New Legislation Would Slam the Brakes on Arbitrary Data Caps
Nothing gets a diehard cord cutter sputtering like bringing up broadband Internet data caps, but that'll change if new legislation proposed by Oregon Senator Ron Wyden manages to worm its way through Congress. Wyden's bill, dubbed The Data Cap Integrity Act, would strictly regulate the way ISPs handle data caps, with a stated goal of ensuring data caps are used only to manage network congestion, rather than being implemented as a sneaky way to maximize revenue.
"Some data caps are so blunt that they may work to discourage Internet use even when doing so has no bearing on network congestion," a statement released with the legislation accuses, according to ArsTechnica. Wyden fears harsh and arbitrary data caps could harm innovation in the digital age.
Wyden's bill would give the FCC power to regulate the way ISPs measure network usage and force ISPs to provide customers with real-time data monitoring tools, lessening the risk of the dreaded "bill shock."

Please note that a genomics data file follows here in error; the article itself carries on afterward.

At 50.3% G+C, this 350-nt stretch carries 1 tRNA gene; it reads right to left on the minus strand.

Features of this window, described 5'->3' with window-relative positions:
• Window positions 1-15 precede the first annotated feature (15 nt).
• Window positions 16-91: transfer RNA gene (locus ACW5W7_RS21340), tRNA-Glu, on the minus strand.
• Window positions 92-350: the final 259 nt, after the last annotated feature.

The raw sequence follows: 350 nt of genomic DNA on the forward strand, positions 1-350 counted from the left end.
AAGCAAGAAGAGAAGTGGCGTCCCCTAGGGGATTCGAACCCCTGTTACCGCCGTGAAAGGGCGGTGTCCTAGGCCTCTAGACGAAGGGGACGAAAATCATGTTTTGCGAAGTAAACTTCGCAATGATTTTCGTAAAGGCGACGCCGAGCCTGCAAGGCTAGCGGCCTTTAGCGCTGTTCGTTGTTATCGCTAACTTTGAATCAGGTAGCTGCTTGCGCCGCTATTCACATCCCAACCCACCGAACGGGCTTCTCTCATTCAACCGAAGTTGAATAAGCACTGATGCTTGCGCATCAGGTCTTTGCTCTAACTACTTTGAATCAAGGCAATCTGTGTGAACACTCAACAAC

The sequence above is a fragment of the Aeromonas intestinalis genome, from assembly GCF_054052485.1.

The bill would also require data caps to be established, as mentioned above, only to "reasonably limit network congestion," not to impose artificial limits on consumers. (The language action occurs in a section of the bill entitled "Smart caps, not dumb ones," in case you were wondering what Wyden really feels about the current state of data caps.)
One final aspect of the legislation will probably come under intense fire in Washington: Wyden's bill would bar ISPs which impose data caps from providing "preferential treatment of data that is based on the source or the content of the data" -- a sort of net neutrality, in other words. Net neutrality is a touchy topic on Capitol Hill; this last clause's inclusion could wind up being the death of Wyden's bill.
It's not clear whether the bill is aimed at home wireline ISPs alone, such as Comcast, or if the legislation would also include mobile carriers. Wyden was one of the leading Congressional voices in the fight against the SOPA and PIPA legislation at the beginning of the year, which resulted in many of the Web's top sites "going dark" on January 18th. Both bills were shelved shortly thereafter.